These patriotic films have revived the use of architecture, neo-traditional painting, and fabric art to communicate political statements and represent various dramatic landscapes. This revolution has seen the emergence of politically-charged revolutionary posters, documentary films, visual crafts, realistic paintings, and exportable needlework by renowned North Korean painters such as the Fwhang sisters whose painting style is a mixture of western and Far East techniques (Armstrong 92; Cavendish 900).
Ceramics, Sculpture and Metal Crafts
The production of different forms of ceramics spans six centuries since the introduction of the celadon vases (blue-green in color) production techniques by the Chinese. Since then, the Korean people have owned the techniques with a few changes such as the introduction of the inlaid designs, which represent different natural motifs. Currently, pottery that combines the traditional and modern techniques is the most famous activity taking place in Inchon whereby artisans are involved in producing quality ceramics. On the other hand, the introduction of sculpture dates back to the Buddhism era whereby stone, bronze, and wood were the main raw materials used to carve images of Buddha and pagodas as exemplified by the Buddhist sculpture at the Sokkuram Gotto Shrine (Kyongju). Despite the decline of Buddhist sculpture with the emergence of Confucianism, modern sculpture has been widely practiced since the 1960s in different places including plazas, streets, and parks across South Korea (Cavendish 961-969).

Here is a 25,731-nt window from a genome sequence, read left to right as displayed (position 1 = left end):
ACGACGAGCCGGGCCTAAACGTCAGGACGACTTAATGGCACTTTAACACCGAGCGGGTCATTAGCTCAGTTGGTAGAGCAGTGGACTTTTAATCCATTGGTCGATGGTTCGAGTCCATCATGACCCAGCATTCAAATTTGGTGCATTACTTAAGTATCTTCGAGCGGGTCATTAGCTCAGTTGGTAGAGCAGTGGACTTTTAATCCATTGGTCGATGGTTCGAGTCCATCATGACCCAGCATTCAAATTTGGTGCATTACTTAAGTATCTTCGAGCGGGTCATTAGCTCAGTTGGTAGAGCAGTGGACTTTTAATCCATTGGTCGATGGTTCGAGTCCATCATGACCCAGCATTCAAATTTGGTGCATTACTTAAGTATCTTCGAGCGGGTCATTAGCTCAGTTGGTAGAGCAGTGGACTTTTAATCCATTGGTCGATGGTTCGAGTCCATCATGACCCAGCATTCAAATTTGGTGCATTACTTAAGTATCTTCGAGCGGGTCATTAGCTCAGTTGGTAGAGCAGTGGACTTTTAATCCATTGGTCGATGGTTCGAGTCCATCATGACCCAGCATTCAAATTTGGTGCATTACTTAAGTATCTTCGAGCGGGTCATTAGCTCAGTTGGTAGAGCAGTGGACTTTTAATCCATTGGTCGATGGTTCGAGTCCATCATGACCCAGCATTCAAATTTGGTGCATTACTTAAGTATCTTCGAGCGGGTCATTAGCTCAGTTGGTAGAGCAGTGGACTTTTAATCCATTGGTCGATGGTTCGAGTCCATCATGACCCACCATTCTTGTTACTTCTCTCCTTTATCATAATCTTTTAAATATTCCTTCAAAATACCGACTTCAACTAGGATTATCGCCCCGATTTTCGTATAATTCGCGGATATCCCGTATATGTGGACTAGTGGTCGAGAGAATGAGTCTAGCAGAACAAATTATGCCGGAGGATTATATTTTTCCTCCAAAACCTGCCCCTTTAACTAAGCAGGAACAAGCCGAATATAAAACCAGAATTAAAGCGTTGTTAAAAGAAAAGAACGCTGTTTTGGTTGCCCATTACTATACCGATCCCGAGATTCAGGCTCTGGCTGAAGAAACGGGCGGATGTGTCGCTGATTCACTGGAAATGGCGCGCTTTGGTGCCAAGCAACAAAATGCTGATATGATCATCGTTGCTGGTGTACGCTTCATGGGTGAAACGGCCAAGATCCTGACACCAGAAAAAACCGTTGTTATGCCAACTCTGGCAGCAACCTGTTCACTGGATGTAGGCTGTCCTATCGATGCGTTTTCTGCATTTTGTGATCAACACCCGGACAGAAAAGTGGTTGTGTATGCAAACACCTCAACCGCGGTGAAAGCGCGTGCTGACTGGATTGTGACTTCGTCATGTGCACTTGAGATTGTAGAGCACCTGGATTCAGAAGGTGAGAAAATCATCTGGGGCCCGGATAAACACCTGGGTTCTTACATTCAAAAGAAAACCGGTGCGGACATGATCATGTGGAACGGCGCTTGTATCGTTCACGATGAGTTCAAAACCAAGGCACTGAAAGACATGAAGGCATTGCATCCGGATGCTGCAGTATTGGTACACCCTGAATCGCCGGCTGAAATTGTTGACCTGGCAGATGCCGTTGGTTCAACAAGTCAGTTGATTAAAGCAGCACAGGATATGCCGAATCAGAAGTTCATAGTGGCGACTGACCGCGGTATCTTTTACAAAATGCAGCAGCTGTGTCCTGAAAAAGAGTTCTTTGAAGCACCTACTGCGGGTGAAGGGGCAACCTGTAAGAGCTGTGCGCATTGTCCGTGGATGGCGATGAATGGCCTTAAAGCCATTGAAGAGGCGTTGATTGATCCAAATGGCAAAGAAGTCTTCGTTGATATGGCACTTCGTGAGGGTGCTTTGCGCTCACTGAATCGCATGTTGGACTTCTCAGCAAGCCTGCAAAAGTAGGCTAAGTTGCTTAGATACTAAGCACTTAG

Metal craft is another form of ancient art exemplified by the ancient decorated bronze structures that can be found all over South Korea. Furthermore, history has it that the ancient Shilla artisans are well known for the use of gold and jade in cramming tombs and producing bronze bells such as the Divine Bell of King Songdok. Many other ancient handicrafts such as gilt crowns, ornaments, and pots have been excavated and are now available at the National Museum of Korea in Seoul. Currently, handicrafts are uniquely designed for specific purposes as opposed to their aesthetic value. Furthermore, there has been a sporadic change from the traditional techniques of using metal, fabric, and wood to the modern techniques employing glass, paper, and leather (Cavendish 970). Korean architecture and interior design has a long history, which can be seen through the traditional Korean gardens and palaces. In these gardens and palaces, ancient ideographs can be seen. The ideographs display various geometric, animal, plant, and nature patterns (motifs), which offer an aesthetic value to different architectural structures.
Some of the most famous geometric designs and patterns, which have stood the test of time, include squares, triangles, concentric circles, and diamonds among others. Conversely, some rock carvings were designed to represent animal patterns, and in most cases they coincided with the food-gathering seasons. However, the current use of different architectural and interior design patterns involves the decoration of doors, temples, shrines, spoons, furniture, and other objects to add an aesthetic value (Cavendish 965-970; Connor 265).